Boredom, nothing but absolute boredom was found on the farm. Boredom, bland speeches from Rick to his son, the gang learning to shoot weapons, Shane’s inevitable downfall, Lori’s frustrating emotional rollercoaster, some deaths no one cared about, the before mentioned well-walker, and lots, lots, LOTS of downtime.
I feel like I slept through season 2 honestly. One minute I was watching the CDC explode, the next I’m watching Rick stumble upon the jail – or maybe that’s just how I wish it happened.Previous Next
8) The Television Show Is Frustratingly Safe
I need your help again comic book fans. Is it just me, or is Kirkman’s comic more dangerous and boundary-pushing? I can’t help but shake this feeling of safety and caution during the creation of AMC’s show. Kirkman’s comic is grittier, darker, and questions apocalyptic thinking in a way that absolutely has the biggest set of balls. No topic is too taboo. Love, survival, morality – storylines get deep and don’t avoid the dirty stuff.
Shane’s Death is the first instance that comes to mind, so let’s recap that real quick. In the show, the build-up to Shane’s death sees him at odds with Rick for most of season 2, until finally ending in a showdown with Rick at high-noon (or just at a random location away from the farm). Rick ends up killing Shane, his corpse reanimates, and Carl kills zombie Shane. My reaction – “OK, Carl killed a zombie, someone who has already been killed. Meh.”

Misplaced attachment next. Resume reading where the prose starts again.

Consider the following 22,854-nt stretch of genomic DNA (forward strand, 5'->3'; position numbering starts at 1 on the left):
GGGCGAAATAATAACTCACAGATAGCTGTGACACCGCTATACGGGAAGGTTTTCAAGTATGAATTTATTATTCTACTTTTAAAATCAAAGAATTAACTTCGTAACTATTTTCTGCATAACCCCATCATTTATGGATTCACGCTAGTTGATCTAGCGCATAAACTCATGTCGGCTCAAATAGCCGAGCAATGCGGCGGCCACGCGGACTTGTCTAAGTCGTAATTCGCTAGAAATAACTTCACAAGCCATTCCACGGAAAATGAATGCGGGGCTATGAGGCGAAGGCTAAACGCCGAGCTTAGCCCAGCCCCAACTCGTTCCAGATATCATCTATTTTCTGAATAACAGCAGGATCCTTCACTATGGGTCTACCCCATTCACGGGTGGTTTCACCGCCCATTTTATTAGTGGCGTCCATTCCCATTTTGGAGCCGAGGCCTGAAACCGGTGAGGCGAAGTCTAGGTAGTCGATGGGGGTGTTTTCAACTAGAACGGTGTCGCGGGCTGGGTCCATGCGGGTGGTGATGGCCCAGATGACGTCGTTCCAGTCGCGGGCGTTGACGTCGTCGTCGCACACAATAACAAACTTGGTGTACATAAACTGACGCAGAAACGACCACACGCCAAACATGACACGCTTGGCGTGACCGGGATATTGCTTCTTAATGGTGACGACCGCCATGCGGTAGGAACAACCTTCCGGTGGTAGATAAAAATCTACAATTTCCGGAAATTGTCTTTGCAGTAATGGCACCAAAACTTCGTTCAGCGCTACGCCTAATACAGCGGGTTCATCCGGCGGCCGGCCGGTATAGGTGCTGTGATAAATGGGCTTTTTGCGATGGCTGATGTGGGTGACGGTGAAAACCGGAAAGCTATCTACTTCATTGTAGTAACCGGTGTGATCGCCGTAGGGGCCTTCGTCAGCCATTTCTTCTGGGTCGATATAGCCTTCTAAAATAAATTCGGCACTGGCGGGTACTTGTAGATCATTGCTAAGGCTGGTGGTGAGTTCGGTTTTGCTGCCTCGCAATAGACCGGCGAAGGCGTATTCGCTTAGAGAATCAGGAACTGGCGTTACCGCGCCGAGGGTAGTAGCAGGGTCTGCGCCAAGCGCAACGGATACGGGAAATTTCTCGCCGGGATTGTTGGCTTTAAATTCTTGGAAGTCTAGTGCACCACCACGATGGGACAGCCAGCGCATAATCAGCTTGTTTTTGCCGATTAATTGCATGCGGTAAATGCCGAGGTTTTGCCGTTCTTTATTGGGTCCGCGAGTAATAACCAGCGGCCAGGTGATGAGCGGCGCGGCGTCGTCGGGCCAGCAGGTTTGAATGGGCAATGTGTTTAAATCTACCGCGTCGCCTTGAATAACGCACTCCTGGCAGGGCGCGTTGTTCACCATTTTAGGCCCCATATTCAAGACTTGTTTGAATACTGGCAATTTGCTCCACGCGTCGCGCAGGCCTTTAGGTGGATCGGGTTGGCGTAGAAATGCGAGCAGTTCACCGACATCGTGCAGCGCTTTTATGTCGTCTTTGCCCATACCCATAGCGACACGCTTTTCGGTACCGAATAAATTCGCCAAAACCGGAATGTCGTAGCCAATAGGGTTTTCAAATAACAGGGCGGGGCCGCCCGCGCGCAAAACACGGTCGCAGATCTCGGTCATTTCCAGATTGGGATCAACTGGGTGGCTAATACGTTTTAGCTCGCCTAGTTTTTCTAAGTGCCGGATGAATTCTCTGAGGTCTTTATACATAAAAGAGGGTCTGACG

Now jump to the comics and it’s something completely different, and entirely more meaningful/edgy. You’ve got the same type of standoff but Shane has Rick unarmed and dominated. Pleading for his life, Rick tries to reason with Shane, but it’s no use as he yells about how Rick never was meant to live and he was never meant to come back. But just as all seems lost and Shane goes to cock his shotgun, a bullet rips through Shane’s neck, killing him – and this is in the very first volume mind you. A child is forced to kill a human being, one who he grew close to and became connected with, but Carl did what he had to in order to save his father. Gut-wrenching, powerful, and completely out of left-field – and also the perfect way to set a precedent of deeply disturbing material.
Kirkman takes risks with his comic material that may seem too forward and progressive for AMC, but that’s also a major reason why his comics kick so much ass. The Carl example happens early on and is similar to the show, which is why I picked it to exemplify this point, but trust me when I say there are moments 10x more appropriate that I can’t bring myself to spoil. All I’ll say is Lori’s baby. Season 4, you know what to do.Previous Next
9) No Zombies?
So I guess I’ll be a little positive after being such a downer, because season 3 took care of my next complaint, but I still have to raise it just because of historical reasons.